If you are trying to learn a bit more about how cars and trucks work, you may be wondering “what is a drivetrain?”. To put it simply, the drivetrain has all of the components involved in transferring the power to the wheels once it leaves the engine.
Drivetrain, powertrain, and driveline are often used interchangeably. But, they each have a specific meaning and definition.
- Powertrain– The powertrain is everything from the engine to the rear wheels, and includes all parts of the drivetrain.
- Drivetrain– The drivetrain is everything that comes after the engine that moves the power of the engine’s combustion to the rear wheels. There is no consensus on whether or not the transmission should be included as a part of the drivetrain. Some people think it should, while others don’t. Ford defines the drivetrain with the transmission included, so we will as well.
How Power Moves Through a Drivetrain
In this section, we will explain what a drivetrain is and what it does in as simple of terms as possible. We do not touch on CVT transmission or electric cars, although they are becoming more prevalent every day.
Power is made through combustion in the engine. The explosion of fuel in the combustion chambers pushes on the pistons and creates kinetic energy.
This energy is harnessed at the flywheel or flex plate depending on whether or not the vehicle in question has an automatic or manual gearbox. Once the kinetic energy enters the transmission it has entered the drivetrain.
Step 1: The Transmission
If you have a manual transmission, the clutch grips the flywheel and takes the kinetic energy through the gear box. With an automatic transmission this power transferred to the transmission hydraulically through the torque converter.
When the vehicle is standing still, the rotation of the engine will typically be reduced by a factor of three to four. This means at the input of the transmission there would be four turns of the engine for 1 turn of output shaft. Torque is multiplied by this factor too, that’s why cars accelerate faster at lower speed than higher speeds.
Modern transmissions use overdrive when cruising at higher speeds. That gear is typically at .7 turns of the engine to one turn of the driveshaft. This is great for fuel mileage. Conversely, throttle response is going to suffer.
Once the energy is carried through the transmission, it is conveyed to the driveshaft.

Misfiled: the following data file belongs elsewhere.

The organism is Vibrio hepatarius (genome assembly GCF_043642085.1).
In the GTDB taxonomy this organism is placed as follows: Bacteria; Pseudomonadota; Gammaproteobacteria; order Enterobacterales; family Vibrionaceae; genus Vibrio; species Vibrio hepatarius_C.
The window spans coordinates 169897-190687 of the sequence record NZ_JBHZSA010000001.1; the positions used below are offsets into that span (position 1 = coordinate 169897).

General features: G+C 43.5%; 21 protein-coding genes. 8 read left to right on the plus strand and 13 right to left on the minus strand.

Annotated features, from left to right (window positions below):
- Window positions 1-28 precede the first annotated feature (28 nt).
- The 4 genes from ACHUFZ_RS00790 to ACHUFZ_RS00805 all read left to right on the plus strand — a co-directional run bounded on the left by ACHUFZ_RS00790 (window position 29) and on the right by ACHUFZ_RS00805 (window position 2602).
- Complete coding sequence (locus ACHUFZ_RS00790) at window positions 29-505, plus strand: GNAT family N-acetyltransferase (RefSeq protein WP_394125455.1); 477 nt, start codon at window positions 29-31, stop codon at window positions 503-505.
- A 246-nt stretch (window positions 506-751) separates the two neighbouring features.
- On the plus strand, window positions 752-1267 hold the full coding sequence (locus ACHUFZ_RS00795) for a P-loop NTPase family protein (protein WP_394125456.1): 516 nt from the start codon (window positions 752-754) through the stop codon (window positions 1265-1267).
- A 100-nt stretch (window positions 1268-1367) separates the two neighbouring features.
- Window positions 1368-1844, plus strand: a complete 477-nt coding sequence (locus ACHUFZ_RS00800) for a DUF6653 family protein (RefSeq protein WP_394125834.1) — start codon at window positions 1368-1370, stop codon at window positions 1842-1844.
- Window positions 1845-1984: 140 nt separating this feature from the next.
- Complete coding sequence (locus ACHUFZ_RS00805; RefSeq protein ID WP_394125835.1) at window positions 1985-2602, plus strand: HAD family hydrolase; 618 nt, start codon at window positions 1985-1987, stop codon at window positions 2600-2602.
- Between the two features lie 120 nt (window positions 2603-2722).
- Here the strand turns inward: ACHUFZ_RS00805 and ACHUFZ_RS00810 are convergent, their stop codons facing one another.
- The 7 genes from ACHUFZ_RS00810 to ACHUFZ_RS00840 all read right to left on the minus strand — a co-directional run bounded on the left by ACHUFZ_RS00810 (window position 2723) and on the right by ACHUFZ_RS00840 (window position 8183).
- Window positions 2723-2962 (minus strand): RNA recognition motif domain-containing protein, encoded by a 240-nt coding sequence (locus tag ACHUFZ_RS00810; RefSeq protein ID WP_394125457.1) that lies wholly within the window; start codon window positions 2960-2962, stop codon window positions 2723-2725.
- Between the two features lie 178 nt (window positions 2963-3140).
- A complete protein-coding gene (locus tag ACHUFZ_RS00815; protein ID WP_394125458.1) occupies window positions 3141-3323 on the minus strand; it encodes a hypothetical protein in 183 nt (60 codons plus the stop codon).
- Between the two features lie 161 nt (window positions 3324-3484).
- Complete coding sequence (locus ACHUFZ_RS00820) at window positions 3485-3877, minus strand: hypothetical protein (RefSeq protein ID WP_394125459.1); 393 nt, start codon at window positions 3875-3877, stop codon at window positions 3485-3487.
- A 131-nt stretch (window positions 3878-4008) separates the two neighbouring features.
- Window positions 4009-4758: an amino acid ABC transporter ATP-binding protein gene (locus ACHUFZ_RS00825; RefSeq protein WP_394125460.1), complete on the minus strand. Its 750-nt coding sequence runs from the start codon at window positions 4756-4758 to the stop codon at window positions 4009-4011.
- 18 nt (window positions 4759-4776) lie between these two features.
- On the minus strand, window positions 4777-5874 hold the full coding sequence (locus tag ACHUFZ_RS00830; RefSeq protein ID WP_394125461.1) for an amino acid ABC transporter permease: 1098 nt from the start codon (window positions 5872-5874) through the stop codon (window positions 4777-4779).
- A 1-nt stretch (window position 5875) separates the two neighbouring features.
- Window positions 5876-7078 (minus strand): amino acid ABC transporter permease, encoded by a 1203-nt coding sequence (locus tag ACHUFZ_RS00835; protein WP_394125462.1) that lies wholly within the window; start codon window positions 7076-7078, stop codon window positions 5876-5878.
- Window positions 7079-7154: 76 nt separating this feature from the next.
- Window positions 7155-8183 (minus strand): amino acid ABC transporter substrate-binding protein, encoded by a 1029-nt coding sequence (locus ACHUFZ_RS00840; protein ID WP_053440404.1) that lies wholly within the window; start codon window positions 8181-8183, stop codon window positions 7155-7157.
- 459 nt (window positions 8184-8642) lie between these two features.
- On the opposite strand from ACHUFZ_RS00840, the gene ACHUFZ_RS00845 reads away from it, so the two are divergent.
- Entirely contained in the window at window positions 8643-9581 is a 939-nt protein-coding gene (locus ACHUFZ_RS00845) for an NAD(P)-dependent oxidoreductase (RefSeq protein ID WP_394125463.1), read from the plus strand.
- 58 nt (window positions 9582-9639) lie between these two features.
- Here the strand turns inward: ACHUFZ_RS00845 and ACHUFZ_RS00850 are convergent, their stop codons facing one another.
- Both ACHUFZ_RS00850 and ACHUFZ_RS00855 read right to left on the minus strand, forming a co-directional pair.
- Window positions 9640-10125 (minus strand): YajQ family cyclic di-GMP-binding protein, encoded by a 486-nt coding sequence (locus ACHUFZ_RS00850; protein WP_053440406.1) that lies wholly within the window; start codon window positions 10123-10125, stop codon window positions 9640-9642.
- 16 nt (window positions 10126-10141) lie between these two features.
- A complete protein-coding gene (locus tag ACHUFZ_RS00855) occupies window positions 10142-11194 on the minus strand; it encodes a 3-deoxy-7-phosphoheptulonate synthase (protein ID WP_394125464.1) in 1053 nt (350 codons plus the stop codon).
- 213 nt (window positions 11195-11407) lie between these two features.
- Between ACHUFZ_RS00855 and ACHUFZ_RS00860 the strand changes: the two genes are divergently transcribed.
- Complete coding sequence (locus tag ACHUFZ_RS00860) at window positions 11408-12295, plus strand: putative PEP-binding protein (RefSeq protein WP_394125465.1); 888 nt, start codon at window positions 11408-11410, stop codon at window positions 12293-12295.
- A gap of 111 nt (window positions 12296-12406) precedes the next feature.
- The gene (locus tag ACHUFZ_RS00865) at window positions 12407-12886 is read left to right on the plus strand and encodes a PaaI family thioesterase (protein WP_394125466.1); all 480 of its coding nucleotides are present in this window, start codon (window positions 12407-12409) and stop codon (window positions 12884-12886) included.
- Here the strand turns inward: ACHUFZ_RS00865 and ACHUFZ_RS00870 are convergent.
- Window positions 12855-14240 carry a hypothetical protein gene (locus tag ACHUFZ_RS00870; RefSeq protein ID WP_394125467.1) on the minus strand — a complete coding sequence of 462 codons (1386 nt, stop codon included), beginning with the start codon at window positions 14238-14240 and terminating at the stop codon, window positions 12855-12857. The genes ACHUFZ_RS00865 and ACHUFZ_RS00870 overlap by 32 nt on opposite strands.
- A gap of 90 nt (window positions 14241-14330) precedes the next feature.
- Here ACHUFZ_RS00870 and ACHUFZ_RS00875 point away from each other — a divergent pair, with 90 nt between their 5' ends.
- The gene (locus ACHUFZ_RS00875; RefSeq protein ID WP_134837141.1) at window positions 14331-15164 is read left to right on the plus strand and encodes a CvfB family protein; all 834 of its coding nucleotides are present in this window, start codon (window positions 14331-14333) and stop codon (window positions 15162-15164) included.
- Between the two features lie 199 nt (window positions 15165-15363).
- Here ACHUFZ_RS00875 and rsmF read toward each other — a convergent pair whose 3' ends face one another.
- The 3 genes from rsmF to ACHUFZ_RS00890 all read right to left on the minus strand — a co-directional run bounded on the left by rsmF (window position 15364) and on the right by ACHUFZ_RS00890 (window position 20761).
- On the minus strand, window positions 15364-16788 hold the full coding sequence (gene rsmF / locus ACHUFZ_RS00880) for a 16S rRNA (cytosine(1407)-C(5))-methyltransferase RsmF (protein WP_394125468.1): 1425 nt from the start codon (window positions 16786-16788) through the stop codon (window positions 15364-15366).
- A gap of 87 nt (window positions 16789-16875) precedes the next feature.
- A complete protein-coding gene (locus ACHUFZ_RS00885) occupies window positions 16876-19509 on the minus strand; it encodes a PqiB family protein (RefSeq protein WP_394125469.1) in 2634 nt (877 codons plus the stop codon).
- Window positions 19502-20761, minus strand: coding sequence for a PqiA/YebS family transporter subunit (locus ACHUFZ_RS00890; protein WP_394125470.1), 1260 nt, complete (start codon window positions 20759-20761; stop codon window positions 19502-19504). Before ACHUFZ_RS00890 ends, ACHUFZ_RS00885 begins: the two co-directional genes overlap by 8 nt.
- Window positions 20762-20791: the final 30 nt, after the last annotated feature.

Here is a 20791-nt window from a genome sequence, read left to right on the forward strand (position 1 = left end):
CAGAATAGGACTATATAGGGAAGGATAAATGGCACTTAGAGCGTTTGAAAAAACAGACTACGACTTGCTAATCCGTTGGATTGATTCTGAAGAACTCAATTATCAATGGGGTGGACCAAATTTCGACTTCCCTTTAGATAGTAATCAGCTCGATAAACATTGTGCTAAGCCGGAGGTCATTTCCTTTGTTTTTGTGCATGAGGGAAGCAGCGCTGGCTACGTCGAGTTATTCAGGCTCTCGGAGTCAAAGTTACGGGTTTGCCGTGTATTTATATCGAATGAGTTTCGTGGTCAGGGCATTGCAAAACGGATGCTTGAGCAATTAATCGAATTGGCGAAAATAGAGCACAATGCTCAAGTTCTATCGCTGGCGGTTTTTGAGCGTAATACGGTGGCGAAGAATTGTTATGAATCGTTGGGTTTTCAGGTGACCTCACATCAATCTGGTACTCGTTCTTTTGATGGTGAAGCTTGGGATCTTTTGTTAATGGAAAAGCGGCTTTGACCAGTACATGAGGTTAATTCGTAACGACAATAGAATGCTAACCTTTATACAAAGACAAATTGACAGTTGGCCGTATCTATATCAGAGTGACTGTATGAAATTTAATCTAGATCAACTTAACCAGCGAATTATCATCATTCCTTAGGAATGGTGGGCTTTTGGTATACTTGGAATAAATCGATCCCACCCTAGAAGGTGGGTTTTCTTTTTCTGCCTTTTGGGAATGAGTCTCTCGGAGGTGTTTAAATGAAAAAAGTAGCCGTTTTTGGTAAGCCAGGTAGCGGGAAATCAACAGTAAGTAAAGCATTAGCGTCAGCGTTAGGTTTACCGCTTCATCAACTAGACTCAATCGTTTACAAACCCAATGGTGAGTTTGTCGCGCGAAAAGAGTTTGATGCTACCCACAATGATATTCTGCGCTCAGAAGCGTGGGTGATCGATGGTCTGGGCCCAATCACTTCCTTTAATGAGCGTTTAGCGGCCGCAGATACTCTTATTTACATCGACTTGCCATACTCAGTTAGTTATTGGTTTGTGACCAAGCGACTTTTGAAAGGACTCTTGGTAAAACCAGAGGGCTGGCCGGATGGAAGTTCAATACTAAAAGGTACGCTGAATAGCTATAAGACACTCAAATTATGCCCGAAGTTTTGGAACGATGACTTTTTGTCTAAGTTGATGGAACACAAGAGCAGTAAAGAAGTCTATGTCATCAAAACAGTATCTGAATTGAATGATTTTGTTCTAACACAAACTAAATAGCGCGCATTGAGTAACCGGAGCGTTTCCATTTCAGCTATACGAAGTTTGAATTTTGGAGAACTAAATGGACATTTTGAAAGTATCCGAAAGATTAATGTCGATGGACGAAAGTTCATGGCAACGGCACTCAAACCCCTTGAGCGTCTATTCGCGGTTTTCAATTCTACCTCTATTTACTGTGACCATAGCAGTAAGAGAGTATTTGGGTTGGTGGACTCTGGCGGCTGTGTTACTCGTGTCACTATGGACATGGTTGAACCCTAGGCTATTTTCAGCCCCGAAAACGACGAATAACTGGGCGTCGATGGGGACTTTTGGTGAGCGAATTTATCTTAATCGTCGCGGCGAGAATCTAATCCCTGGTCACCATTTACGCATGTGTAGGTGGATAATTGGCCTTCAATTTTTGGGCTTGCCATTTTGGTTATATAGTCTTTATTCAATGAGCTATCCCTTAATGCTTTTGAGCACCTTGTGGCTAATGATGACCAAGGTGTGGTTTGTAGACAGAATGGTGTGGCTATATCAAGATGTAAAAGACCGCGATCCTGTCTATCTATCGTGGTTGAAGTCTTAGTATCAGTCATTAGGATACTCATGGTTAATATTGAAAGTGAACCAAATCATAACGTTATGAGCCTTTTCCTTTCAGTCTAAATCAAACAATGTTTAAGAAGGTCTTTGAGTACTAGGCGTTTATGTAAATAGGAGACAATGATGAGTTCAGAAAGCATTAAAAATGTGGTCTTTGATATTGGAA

Step 2: The Driveshaft or Axle Shafts
How the driveshaft is going to work from here is going to depend on if the vehicle in question is front or rear wheel drive. In a front wheel drive vehicle, the engine and transmission are combined into something called the transaxle.
A transaxle is the combination of the transmission and axle into one unit. When power leaves this unit, it’s ready to go straight to the wheels. The axle shafts need to be able to compensate for suspension movement and steering.
The driveshafts job is simple. It takes the power from the transmission to the rear end.
The driveshaft needs to be able to compensate for suspension travel and any differences in geometry between the transmission and rear axle. It does this with something called universal joints that allow it to compensate.
Step 3: Axle/Differential
Once the kinetic energy has passed through the engine and the transmission, it is ready to make its way to the axle. The axle takes the power from the driveshaft and transfers it to the rear wheels.
The rear differential makes sure that the wheels turn at the proper speed when going around a corner. Otherwise one tire would always be peeling out, and traction would suffer. Here’s how all of this works.
Step 4. Wheels and Tires
Once the power exits the axles and enters the wheels, the power from the engine can now finally move the vehicle.
Drivetrain Power Loss
Once power exits the engine, it will scrub some off due to drag coming from the drivetrain itself. That’s why there are two different engine power ratings.
- Gross Horsepower: Power made at the crankshaft/flywheel.
- Net Horsepower: Horsepower measured at the rear wheel
Gross horsepower is always higher than net horsepower.
For the last 5 decades, new vehicles sold in the United States have been required to advertise the net horsepower figures, as opposed to the gross horsepower rating. This change went into effect in 1971.
Drivetrain Differences in Different Situations
There are a multitude of differences between the drivetrain of a front wheel drive vehicle and rear wheel drive vehicle.
A rear wheel drive vehicle will have an engine and axle separated from one another and connected by the driveshaft.
On the other hand, a front wheel drive vehicle is going to have the axle and transmission combined into one unit known as the transaxle.
An all wheel drive vehicle is going to have a combination of both types of systems, where it’ll have a transaxle with axle shafts and a driveshaft that connects to the rear end of the vehicle.
A four wheel drive truck operates as a rear wheel drive vehicle unless power is needed to the front wheels. When this power is needed, something called a transfer case will activate power to the front wheels.
Concluding: What is a Drivetrain?
Hopefully this article helped you get a better understanding of what a drivetrain is. We thank you for reading it and hope that you have a great day!